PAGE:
April is slipping away and I hope this past weekend allowed you time to spend with family and friends celebrating your Easter traditions. I hate to admit, but I’m not much of a social media person. Once in a while I spend a few minutes scanning the posts, but I often fail to check on a regular basis. This morning however, was a video about some research in Australia, asking families who they would like to have dinner with. They started with the parents and most of them indicated famous celebrities, musicians, politicians would be the persons of choice to spend dinner with. Then they brought the children in from each family unit and allowed the parents to view their responses. All the children that were videoed said all they wanted was to have dinner with their family. It was a definite moment in the life of a family. Time spent together around the table, talking about the day and the events of life was very important to their children. Sometimes it’s the simple things in life that we sometimes overlook, because we don’t understand or appreciate the current or future value. Following are some additional reasons to make family meals a priority from additional research.
Kids might learn to like more foods, especially vegetables. They eat more fruits and vegetables with less soda and fried foods. When eating these foods, children gain the essential nutrients like calcium, iron and fiber. These are building blocks for a lifelong habit of a healthier diet.
It’s a great way to try new foods. When children are young we should try to introduce at least one new food a week to expand the variety in their diet. Being exposed to new foods over and over is the key to expanding foods rather than forcing through demands. Try foods in different ways (cooked, raw, cold, hot, grilled, etc). Just because they don’t like it one way, doesn’t mean they won’t like it another.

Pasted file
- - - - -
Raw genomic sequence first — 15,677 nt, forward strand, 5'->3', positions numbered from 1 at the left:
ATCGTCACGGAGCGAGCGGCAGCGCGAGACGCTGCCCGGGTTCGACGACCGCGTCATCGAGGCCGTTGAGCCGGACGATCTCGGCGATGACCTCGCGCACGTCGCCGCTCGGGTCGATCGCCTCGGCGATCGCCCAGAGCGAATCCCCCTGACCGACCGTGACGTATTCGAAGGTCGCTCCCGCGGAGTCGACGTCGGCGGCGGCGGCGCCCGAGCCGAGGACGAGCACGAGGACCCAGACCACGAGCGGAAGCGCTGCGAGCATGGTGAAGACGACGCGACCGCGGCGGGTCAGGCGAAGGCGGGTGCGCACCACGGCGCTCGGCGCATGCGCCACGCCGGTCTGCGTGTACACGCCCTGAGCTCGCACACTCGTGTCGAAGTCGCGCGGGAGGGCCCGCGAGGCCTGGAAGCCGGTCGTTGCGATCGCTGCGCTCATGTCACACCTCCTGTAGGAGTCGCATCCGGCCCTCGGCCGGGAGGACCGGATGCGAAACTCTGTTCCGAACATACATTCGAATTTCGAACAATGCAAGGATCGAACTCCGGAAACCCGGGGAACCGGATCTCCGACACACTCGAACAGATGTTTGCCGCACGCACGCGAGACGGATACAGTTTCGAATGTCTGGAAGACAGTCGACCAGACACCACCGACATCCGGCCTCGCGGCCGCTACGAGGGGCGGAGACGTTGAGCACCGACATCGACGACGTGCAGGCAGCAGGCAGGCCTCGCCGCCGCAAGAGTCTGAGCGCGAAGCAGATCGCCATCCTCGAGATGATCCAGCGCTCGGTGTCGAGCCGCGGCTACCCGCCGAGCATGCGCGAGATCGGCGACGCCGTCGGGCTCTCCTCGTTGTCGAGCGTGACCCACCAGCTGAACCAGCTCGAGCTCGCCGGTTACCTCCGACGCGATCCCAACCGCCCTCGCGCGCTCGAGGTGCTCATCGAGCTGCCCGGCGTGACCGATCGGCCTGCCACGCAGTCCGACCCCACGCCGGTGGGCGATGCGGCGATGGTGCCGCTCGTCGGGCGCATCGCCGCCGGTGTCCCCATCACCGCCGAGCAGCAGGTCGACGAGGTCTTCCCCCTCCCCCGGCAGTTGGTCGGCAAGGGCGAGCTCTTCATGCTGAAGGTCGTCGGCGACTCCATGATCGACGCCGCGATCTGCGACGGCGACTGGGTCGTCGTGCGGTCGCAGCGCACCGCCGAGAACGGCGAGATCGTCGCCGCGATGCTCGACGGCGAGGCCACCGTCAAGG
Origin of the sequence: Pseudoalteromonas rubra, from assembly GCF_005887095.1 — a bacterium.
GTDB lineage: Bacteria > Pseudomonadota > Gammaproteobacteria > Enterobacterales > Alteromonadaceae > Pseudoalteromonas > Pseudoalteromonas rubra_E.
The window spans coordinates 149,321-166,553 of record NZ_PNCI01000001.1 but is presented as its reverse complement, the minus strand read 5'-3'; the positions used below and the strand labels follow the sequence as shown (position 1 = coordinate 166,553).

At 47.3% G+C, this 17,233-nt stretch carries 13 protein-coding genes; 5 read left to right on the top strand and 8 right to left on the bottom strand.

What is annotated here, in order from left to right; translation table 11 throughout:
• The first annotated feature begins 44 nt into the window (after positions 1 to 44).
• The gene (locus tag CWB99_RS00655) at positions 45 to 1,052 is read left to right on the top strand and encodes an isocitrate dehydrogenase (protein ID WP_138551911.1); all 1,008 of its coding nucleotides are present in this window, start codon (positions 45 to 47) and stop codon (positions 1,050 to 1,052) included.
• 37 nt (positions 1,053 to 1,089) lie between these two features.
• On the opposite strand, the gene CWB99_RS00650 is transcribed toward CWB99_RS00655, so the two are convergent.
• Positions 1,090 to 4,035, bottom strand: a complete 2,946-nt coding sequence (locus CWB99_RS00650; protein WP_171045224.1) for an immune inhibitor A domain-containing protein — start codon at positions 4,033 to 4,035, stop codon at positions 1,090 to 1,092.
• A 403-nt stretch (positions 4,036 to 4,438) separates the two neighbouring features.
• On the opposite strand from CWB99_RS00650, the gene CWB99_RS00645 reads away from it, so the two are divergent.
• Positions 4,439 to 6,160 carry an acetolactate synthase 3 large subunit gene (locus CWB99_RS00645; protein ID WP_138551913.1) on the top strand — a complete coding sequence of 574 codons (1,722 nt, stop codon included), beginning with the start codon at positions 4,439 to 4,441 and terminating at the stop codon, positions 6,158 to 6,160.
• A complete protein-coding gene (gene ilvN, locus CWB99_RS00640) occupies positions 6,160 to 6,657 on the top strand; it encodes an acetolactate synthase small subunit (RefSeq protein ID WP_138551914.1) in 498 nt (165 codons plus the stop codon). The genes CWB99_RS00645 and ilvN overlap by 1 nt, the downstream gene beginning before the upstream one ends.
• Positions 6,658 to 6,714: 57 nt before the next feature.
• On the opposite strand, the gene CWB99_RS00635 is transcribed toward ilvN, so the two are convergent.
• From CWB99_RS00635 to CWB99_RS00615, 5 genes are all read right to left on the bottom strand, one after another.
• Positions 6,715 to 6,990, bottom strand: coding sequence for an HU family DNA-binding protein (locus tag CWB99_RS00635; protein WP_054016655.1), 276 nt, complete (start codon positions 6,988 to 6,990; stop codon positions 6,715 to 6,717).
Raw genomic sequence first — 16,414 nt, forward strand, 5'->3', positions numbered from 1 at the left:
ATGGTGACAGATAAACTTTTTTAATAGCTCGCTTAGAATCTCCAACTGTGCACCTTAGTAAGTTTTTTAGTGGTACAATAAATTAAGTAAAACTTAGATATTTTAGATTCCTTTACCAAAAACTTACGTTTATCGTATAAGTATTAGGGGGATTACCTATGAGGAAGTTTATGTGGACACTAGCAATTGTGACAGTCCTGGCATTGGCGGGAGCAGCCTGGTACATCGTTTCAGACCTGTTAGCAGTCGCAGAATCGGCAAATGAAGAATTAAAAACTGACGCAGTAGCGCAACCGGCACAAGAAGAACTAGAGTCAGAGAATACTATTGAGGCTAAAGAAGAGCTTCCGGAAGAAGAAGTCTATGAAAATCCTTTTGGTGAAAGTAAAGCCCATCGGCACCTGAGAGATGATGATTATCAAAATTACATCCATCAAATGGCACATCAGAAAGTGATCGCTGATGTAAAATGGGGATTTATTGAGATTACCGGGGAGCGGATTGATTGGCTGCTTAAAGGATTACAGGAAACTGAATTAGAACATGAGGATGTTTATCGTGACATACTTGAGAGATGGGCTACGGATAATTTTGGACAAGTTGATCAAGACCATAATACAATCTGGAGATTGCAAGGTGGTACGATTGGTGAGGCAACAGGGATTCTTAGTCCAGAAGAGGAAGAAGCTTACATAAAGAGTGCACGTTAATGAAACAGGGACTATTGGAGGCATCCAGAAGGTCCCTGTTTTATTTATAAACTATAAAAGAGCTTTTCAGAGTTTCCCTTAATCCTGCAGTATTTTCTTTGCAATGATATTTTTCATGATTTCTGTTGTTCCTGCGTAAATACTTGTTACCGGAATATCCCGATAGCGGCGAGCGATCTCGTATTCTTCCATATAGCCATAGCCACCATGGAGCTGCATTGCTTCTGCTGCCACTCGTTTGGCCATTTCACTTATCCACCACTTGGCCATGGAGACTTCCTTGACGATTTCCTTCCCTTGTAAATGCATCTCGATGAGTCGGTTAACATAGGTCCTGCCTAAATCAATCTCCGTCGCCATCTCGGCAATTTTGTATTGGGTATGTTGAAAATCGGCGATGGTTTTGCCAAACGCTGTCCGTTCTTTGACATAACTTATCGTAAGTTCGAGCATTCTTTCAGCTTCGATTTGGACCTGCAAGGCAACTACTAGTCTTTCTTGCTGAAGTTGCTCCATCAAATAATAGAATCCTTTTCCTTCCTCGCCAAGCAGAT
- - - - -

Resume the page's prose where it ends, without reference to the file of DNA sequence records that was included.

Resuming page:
When eating as a family we have a little more control over the portion size than when eating out. The average restaurant meal may contain 60% more calories than a homemade meal. We can include more fruits and vegetables on the plate too.
The Search Institute indicates with their asset development that kids who eat with their families frequently are less likely to get depressed, consider suicide, or develop an eating disorder. They are also more likely to delay sex and to report that their parents are proud of them. Think about the conversations around the dinner table and focus on the good things going on, count your blessings and your family meal may act as an intervention.
When families eat together the conversations help to build a child’s vocabulary. When they expand on the language many times they perform better in school. It can also serve as a stress reliever, something everyone looks forward to at the end of the day.
In 2015, the average family spent $4,015 on food prepared at home and $3,008 on food away from home, an increase of more than 8 percent from previous years. Usually we can prepare a meal for about half or less of what it costs to eat out. Making choices of where to spend our money is another life lesson to consider.
So this week, turn off the TV, radio, phones and computer and enjoy positive conversation while preparing and eating a meal. Not only will the children enjoy the nutritional benefits, but the developmental benefits as well. Happy Spring!